Asian shares retreat as virus vaccine rally fades

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A man walks past an electronic stock board showing Japan's Nikkei 225 index at a securities firm in Tokyo Wednesday, July 15, 2020. Shares were mostly higher in Asia on Wednesday as investors were encouraged by news that an experimental COVID-19 vaccine under development by Moderna and the U.S. National Institutes of Health revved up peoples immune systems just as desired. (AP Photo/Eugene Hoshiko)

Shares fell back in Asia on Thursday after markets worldwide rallied on rising hopes for a COVID-19 vaccine.

Benchmarks fell in Tokyo, Hong Kong and Shanghai early Thursday. Investors see a vaccine as the best way for the economy and human life to get back to normal.

Researchers announced on Tuesday that one developed by the National Institutes of Health and Moderna had revved up people’s immune systems in early testing, as hoped. But that news, plus a report that China’s economy grew 3.2% in annual terms in April-June failed to sustain the rally, as rising numbers of confirmed coronavirus cases clouded the outlook.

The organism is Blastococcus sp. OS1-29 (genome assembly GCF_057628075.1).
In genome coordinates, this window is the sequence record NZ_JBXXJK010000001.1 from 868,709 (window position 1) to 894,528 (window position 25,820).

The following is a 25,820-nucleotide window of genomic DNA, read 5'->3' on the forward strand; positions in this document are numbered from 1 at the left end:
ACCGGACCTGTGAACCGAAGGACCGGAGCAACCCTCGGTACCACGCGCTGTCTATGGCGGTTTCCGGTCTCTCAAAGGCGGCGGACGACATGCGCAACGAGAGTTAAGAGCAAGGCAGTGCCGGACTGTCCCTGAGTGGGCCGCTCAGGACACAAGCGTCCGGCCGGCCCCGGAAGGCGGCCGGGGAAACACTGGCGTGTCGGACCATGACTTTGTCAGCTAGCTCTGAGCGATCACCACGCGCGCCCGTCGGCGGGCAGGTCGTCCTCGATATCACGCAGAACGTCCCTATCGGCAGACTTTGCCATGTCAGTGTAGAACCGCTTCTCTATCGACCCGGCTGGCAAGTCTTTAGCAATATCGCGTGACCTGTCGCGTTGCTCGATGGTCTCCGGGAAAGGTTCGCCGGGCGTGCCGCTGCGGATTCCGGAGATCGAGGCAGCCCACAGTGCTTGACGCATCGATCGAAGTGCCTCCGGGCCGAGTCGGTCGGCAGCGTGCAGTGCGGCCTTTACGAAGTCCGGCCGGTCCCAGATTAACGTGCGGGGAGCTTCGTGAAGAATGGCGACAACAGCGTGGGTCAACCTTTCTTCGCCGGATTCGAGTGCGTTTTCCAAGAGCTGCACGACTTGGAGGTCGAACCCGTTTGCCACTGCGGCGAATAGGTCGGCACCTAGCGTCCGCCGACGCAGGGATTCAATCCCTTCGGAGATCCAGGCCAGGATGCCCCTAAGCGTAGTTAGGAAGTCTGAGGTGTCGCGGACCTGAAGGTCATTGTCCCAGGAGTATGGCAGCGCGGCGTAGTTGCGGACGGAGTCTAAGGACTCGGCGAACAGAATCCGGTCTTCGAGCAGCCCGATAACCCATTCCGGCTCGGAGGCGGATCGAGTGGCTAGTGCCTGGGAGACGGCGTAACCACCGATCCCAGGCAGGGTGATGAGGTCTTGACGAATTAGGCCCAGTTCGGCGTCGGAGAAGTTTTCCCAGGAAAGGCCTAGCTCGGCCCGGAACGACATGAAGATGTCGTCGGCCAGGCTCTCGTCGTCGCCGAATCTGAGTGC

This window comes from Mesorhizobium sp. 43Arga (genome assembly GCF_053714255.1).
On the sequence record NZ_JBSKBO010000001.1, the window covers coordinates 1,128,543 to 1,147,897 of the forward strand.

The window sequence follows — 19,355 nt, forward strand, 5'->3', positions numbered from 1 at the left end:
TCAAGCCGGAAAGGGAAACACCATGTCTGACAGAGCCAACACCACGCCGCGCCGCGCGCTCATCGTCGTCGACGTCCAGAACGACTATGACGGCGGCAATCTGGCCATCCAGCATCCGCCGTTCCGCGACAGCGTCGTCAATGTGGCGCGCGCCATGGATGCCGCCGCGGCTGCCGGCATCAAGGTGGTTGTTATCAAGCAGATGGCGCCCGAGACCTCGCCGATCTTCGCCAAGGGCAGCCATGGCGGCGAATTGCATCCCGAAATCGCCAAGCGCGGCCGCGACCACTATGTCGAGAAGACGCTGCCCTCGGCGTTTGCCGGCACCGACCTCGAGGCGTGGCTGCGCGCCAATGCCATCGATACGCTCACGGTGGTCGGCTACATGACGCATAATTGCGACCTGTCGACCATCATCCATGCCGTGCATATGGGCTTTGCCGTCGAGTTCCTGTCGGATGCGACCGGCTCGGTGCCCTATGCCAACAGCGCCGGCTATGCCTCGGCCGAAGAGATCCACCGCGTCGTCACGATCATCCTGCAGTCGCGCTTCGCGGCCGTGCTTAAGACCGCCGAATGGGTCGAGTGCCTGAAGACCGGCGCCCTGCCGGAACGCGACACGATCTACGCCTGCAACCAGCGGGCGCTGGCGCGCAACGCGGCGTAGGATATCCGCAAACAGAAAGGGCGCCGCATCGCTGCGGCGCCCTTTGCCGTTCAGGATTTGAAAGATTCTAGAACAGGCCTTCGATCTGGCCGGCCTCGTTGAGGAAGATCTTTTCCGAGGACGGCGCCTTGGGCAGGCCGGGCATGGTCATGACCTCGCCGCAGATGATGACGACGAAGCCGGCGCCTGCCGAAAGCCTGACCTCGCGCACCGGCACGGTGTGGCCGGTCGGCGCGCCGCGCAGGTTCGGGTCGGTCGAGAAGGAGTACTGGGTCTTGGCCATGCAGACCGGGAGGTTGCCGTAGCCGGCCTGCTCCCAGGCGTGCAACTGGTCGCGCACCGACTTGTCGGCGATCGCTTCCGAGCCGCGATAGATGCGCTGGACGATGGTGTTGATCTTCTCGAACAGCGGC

Tokyo's Nikkei 225 lost 0.5% to 22,825.55, while the Hang Seng in Hong Kong fell 1.1% to 25,207.82. In South Korea, the Kospi shed 0.6% to 2,190.66. The Shanghai Composite index skidded 1.4% to 3,315.11.

In Australia, the S&P/ASX 200 edged less than 0.1% lower, to 6,051.90, as authorities reported that Victoria state had confirmed a record 317 new coronavirus cases in a day.

The Victoria government responded be reducing numbers of non-urgent surgeries allowed in hospitals to increase beds available for COVID-19 patients, Health Minister Jenny Mikakos said.

China reported, meanwhile, that its economy grew at a 3.2% pace in April-June from a year earlier, rebounding from a painful 6.8% contraction in the previous quarter that was its worst performance since at least the mid-1960s.

The expansion came as anti-virus lockdowns were lifted and factories and stores reopened. But it still was the weakest positive figure since China started reporting quarterly growth in the early 1990s.